Guest Post: Technology and the great wealth transfer

This piece was originally featured on the Onist blog.

Millennials. They’re all we hear about these days.

There are so many of them, they’re the talk of the job market, and ‘they are the future’. That’s all true, but there is another generation we seem to have all but forgotten about. There are 110 million Americans aged 50 and older. And in Canada for the first time ever, seniors make up a bigger share of the population than children. Extrapolate that even further, and the number of people in the world aged 60 and over is projected to double in size to 2.1 billion people by 2030.

Seniors
Seniors make up significant portion of population, but millennials seem to be the focus of technology

What makes this especially interesting is that seniors control a significant portion of the world’s wealth, and a massive $30 trillion of that wealth is expected to soon be transferred to the next generation. How will that next generation help their parents make that transfer? How will they help their parents manage their money as they age and possibly develop medical conditions like dementia or Alzheimers that render them unable to manage their own finances?

What is the tech industry missing?

These big numbers make it abundantly clear that the tech industry is missing a key demographic. They’re ignoring billions of people who also want, and need their lives made easier by technology. I know what you’re thinking – the older generation isn’t using tech, they’re not online, they’re playing scrabble. And while they may be playing Scrabble, it’s not around a physical table – it’s on their computers and iPhones. 40% of seniors today have smartphones, and 80% are online.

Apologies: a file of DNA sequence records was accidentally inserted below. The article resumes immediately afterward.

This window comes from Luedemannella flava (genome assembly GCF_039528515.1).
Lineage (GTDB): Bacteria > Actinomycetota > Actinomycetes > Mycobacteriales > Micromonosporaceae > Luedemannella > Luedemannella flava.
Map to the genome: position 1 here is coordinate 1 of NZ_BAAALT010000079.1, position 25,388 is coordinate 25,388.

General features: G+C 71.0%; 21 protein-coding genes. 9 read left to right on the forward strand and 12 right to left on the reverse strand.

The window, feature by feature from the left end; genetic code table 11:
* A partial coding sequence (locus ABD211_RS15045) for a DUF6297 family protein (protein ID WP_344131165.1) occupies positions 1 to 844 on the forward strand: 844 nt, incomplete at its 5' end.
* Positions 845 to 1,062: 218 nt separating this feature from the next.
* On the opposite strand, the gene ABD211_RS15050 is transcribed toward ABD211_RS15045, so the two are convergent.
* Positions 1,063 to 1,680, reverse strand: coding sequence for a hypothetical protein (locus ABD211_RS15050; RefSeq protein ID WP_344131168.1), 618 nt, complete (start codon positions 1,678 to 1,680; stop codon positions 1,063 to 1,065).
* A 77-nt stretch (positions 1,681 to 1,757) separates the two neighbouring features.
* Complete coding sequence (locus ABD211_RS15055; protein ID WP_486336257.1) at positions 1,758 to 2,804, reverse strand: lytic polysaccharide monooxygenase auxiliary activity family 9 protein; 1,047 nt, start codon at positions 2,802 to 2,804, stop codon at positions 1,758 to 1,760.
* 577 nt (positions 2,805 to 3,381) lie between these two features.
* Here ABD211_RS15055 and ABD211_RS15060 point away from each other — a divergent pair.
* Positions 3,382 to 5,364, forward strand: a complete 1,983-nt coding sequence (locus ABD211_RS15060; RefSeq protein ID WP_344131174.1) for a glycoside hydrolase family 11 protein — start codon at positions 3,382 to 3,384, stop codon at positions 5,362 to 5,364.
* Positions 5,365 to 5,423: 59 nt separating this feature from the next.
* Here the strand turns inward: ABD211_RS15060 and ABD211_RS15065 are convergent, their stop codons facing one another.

To recap – those 50+ have amassed real wealth. They’re about to transfer trillions of dollars to the next generation. They’re online looking for technology to help them manage their finances. But everyone’s focused on helping millennials.

The financial management solution

This brings us back to the most important question: how are we supposed to help our parents with their finances as they age? (And given that almost 35 million Americans provided unpaid care to an adult 50 or older in the last year – this is a real problem that’s only growing.). We could sort through our parents filing cabinets and Rolodexes when we need information to help them. We could create spreadsheets with multiple, manual columns, rows and tabs. Or we could look to technology to help us and our parents begin the process of getting their financial matters together, in one place, where we can easily access everything when the time comes and they need our help.

And I believe that’s the role of fintech – don’t you?

So Onist, a fintech startup, stepped up to the plate. We looked at the people who are about to need tremendous help and exactly what they’ll need to do, and we created a solution just for them:

  • Families are starting to manage their parent’s finances – create different ‘households’ within your account to clearly see which family members (siblings, parents, spouses) are connected to who with regards to joint and individual accounts
  • Families need a central place to store all of their financial information – this way spouses can get on the same page in case the unexpected happens, and all their diverse accounts, investments and advisors are in one place that’s easy to access from anywhere
  • Families need a secure place to save all their important documents like wills and insurance policies – our ‘vault’ serves that exact purpose with beyond bank-level security
  • Families need to be able to share their financial information – with a spouse in case something happens to one of them, aging parents or grown children, and chat and collaboration features within Onist make this easy

Onist’s collaborative financial management platform solves all of these problems, in one easy to access place. So sign up for a free Onist account and let us know what you think about how we’ve used technology to solve a problem for those with different but equally important needs!

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